COPD (chronic obstructive pulmonary disease)

Medications for COPD

Your doctor will decide with you which medications to use depending on how severe your COPD is, how it affects your everyday life, and any side effects you may have had.


They are a type of medicine you inhale that open up your airways to help you breathe more easily.

Short-acting bronchodilator

If you only get short of breath when you’re active, your doctor will give you a short-acting bronchodilator. This will help your breathing quickly and the effects last for 4 to 6 hours.

Long-acting bronchodilator

If you’re breathless daily, you’ll be prescribed a long-acting bronchodilator. This may take longer to have an effect, but the effects last longer – 12 to 24 hours. There are two main types of long-acting drugs. They are called long-acting anti-muscarinic (LAMA) and long-acting beta agonist (LABA). Most people with COPD who are breathless will benefit from taking both kinds. Sometimes they come in separate inhalers and sometimes in combinations. You may get on better with one or another version, but in general they are all thought to be equally effective. 

Steroid inhalers

If you have more than one or two flare-ups or exacerbations of your COPD requiring treatment, you may be changed to an inhaler with a small dose of steroid in it. This can help reduce inflammation and swelling in your airways. You’ll usually be given a combination inhaler – two or three medicines in one inhaler – with one or two bronchodilators and a steroid.

Steroid inhalers are also useful in people whose condition is an overlap of asthma and COPD.

Taking your inhalers

If you are given inhaled medicine to take regularly make sure that you use it every day as prescribed, even if you feel well. This can also reduce the risks of a flare-up.

You can take your inhaled medicine in different ways. These include different sorts of inhalers:

  • dry powder inhalers – breathe in as hard as you can and hold your breath for up to ten seconds or as long as you comfortably can
  • pressurised metered dose inhalers – they produce a puff of medication like an aerosol – use a slow deep breath in and hold your breath for up to ten seconds or as long as you comfortably can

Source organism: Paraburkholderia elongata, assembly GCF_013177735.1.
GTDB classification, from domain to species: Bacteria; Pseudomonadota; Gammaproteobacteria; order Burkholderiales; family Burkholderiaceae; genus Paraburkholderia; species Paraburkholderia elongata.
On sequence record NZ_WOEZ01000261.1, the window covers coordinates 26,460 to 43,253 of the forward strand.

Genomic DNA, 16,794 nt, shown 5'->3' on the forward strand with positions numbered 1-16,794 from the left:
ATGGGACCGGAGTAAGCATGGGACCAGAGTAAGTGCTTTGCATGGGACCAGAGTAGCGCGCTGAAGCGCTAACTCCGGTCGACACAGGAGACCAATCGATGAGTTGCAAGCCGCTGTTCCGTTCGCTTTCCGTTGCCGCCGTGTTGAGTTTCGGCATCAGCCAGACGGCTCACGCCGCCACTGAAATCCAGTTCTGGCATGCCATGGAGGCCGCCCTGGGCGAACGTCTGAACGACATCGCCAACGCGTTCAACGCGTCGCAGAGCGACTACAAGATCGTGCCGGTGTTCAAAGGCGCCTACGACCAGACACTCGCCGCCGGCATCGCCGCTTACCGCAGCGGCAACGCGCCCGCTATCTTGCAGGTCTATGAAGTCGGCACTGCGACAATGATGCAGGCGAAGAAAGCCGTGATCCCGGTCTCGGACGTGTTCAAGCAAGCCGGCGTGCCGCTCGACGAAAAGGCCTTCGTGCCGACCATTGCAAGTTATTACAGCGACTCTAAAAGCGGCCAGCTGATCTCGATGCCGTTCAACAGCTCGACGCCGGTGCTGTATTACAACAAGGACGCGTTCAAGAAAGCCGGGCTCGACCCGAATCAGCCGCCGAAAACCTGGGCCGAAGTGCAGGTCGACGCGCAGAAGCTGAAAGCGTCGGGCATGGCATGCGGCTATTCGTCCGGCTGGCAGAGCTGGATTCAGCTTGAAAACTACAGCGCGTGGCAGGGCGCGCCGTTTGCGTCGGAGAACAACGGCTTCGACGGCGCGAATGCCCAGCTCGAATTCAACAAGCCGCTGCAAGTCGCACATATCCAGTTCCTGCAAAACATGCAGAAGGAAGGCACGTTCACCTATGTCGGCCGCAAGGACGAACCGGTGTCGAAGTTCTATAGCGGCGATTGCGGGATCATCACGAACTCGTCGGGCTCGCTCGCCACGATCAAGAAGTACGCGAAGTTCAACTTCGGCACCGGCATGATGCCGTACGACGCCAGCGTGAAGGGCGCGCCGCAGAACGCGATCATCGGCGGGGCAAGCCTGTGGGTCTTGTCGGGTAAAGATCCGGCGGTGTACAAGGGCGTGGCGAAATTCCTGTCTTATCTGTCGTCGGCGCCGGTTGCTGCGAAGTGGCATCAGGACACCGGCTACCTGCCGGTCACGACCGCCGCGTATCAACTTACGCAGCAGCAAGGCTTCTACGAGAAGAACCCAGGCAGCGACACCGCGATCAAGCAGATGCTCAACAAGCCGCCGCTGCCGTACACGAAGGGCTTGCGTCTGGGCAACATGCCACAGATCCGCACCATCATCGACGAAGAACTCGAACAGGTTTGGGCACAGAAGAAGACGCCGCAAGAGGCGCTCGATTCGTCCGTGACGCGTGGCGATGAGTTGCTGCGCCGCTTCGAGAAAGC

• spacers – these attach to pressurised metered dose inhalers to help you breathe in the drug more effectively
  • nebulisers – these devices turn the medicine into a mist that you can breathe in. They’re used in an emergency when you need large doses of inhaled medicine, such as during a flare-up. Most people don’t need such a big dose and get as much benefit from normal inhalers as long as they use them correctly with a spacer device

Do you know how to use your inhaler?

Your inhaler will only help if you use it correctly. Ask your doctor, nurse or pharmacist to show you how to use each type of inhaler you have and make sure they review your technique at least every year.

Have a look at the UK Inhaler group videos on the Asthma UK website to learn how to use your inhaler properly.

Inhaler videos:


If you cough up a lot of sputum, you may be given a drug called a mucolytic as a tablet or syrup. This may make your sputum thinner and easier to cough up.

If you want to know more about your medication, ask your chemist, doctor or nurse.


Side effects from medications

Inhaled medications can sometimes cause a dry mouth, but it’s very uncommon to get serious side effects, as the doses are usually very small. Have a look at the leaflet that comes in the packet with them.

Inhaled steroids can sometimes make your voice hoarse or give you a fungal infection, called thrush, in your mouth. This is easy to treat. You can reduce the risk of this happening by using your inhaler correctly and rinsing your mouth out and spitting after every time you use it.

Steroid tablets can cause side effects, so it’s important not to take more than you need to control your condition and not to take them for longer than you need. Usually a 5-day course is long enough. Most people with COPD do not benefit from taking longer courses of steroid tablets. If necessary, you'll be given the lowest effective dose and monitored closely for side effects. Side effects include increased appetite, difficulty sleeping, diabetes, weakening of the bones (osteoporosis), thin skin that bruises easily, cataracts and severe mood changes.

Next: What can you do to manage your COPD? >

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Last medically reviewed: September 2019. Due for review: September 2022

This information uses the best available medical evidence and was produced with the support of people living with lung conditions. Find out how we produce our information. If you’d like to see our references get in touch.